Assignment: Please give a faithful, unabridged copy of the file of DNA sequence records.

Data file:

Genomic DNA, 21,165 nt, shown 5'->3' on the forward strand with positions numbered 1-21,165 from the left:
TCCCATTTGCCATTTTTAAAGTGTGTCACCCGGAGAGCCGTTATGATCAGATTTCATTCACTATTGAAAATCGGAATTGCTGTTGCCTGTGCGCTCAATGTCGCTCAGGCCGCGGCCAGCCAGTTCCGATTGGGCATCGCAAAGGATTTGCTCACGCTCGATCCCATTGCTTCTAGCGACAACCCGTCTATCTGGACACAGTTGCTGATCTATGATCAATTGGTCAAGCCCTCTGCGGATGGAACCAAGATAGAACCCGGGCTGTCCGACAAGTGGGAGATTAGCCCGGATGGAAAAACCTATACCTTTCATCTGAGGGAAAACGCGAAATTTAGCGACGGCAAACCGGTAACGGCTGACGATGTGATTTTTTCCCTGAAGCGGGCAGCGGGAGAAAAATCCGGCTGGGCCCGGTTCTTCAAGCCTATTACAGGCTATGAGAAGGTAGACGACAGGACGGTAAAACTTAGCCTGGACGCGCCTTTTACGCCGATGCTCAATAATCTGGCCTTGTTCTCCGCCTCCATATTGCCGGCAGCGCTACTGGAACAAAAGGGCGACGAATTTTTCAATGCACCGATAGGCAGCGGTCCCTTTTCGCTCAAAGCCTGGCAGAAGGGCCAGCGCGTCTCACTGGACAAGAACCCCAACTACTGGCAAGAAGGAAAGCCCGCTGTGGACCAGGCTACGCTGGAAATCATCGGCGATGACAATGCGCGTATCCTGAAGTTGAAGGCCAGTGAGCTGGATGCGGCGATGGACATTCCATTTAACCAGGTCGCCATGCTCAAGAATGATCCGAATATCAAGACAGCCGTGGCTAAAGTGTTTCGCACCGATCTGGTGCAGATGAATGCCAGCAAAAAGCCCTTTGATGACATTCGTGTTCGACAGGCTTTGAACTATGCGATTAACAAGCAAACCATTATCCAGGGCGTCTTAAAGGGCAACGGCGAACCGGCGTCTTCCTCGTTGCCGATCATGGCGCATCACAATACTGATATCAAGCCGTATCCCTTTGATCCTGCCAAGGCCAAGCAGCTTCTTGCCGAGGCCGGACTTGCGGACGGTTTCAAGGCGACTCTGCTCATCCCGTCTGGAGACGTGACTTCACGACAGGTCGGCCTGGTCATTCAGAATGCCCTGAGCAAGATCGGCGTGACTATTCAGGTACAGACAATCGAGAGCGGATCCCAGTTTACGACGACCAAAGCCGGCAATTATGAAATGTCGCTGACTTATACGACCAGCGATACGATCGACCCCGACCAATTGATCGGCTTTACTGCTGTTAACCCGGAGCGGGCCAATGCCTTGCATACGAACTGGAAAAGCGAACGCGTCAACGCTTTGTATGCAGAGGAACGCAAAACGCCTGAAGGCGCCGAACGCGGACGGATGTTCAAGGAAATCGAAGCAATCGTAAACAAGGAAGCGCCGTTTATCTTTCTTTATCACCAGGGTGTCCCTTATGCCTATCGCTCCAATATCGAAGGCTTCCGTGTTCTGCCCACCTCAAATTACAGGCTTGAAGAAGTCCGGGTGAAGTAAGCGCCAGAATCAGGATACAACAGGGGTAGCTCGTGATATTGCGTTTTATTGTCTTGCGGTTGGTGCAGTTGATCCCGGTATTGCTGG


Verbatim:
Genomic DNA, 21,165 nt, shown 5'->3' on the forward strand with positions numbered 1-21,165 from the left:
TCCCATTTGCCATTTTTAAAGTGTGTCACCCGGAGAGCCGTTATGATCAGATTTCATTCACTATTGAAAATCGGAATTGCTGTTGCCTGTGCGCTCAATGTCGCTCAGGCCGCGGCCAGCCAGTTCCGATTGGGCATCGCAAAGGATTTGCTCACGCTCGATCCCATTGCTTCTAGCGACAACCCGTCTATCTGGACACAGTTGCTGATCTATGATCAATTGGTCAAGCCCTCTGCGGATGGAACCAAGATAGAACCCGGGCTGTCCGACAAGTGGGAGATTAGCCCGGATGGAAAAACCTATACCTTTCATCTGAGGGAAAACGCGAAATTTAGCGACGGCAAACCGGTAACGGCTGACGATGTGATTTTTTCCCTGAAGCGGGCAGCGGGAGAAAAATCCGGCTGGGCCCGGTTCTTCAAGCCTATTACAGGCTATGAGAAGGTAGACGACAGGACGGTAAAACTTAGCCTGGACGCGCCTTTTACGCCGATGCTCAATAATCTGGCCTTGTTCTCCGCCTCCATATTGCCGGCAGCGCTACTGGAACAAAAGGGCGACGAATTTTTCAATGCACCGATAGGCAGCGGTCCCTTTTCGCTCAAAGCCTGGCAGAAGGGCCAGCGCGTCTCACTGGACAAGAACCCCAACTACTGGCAAGAAGGAAAGCCCGCTGTGGACCAGGCTACGCTGGAAATCATCGGCGATGACAATGCGCGTATCCTGAAGTTGAAGGCCAGTGAGCTGGATGCGGCGATGGACATTCCATTTAACCAGGTCGCCATGCTCAAGAATGATCCGAATATCAAGACAGCCGTGGCTAAAGTGTTTCGCACCGATCTGGTGCAGATGAATGCCAGCAAAAAGCCCTTTGATGACATTCGTGTTCGACAGGCTTTGAACTATGCGATTAACAAGCAAACCATTATCCAGGGCGTCTTAAAGGGCAACGGCGAACCGGCGTCTTCCTCGTTGCCGATCATGGCGCATCACAATACTGATATCAAGCCGTATCCCTTTGATCCTGCCAAGGCCAAGCAGCTTCTTGCCGAGGCCGGACTTGCGGACGGTTTCAAGGCGACTCTGCTCATCCCGTCTGGAGACGTGACTTCACGACAGGTCGGCCTGGTCATTCAGAATGCCCTGAGCAAGATCGGCGTGACTATTCAGGTACAGACAATCGAGAGCGGATCCCAGTTTACGACGACCAAAGCCGGCAATTATGAAATGTCGCTGACTTATACGACCAGCGATACGATCGACCCCGACCAATTGATCGGCTTTACTGCTGTTAACCCGGAGCGGGCCAATGCCTTGCATACGAACTGGAAAAGCGAACGCGTCAACGCTTTGTATGCAGAGGAACGCAAAACGCCTGAAGGCGCCGAACGCGGACGGATGTTCAAGGAAATCGAAGCAATCGTAAACAAGGAAGCGCCGTTTATCTTTCTTTATCACCAGGGTGTCCCTTATGCCTATCGCTCCAATATCGAAGGCTTCCGTGTTCTGCCCACCTCAAATTACAGGCTTGAAGAAGTCCGGGTGAAGTAAGCGCCAGAATCAGGATACAACAGGGGTAGCTCGTGATATTGCGTTTTATTGTCTTGCGGTTGGTGCAGTTGATCCCGGTATTGCTGG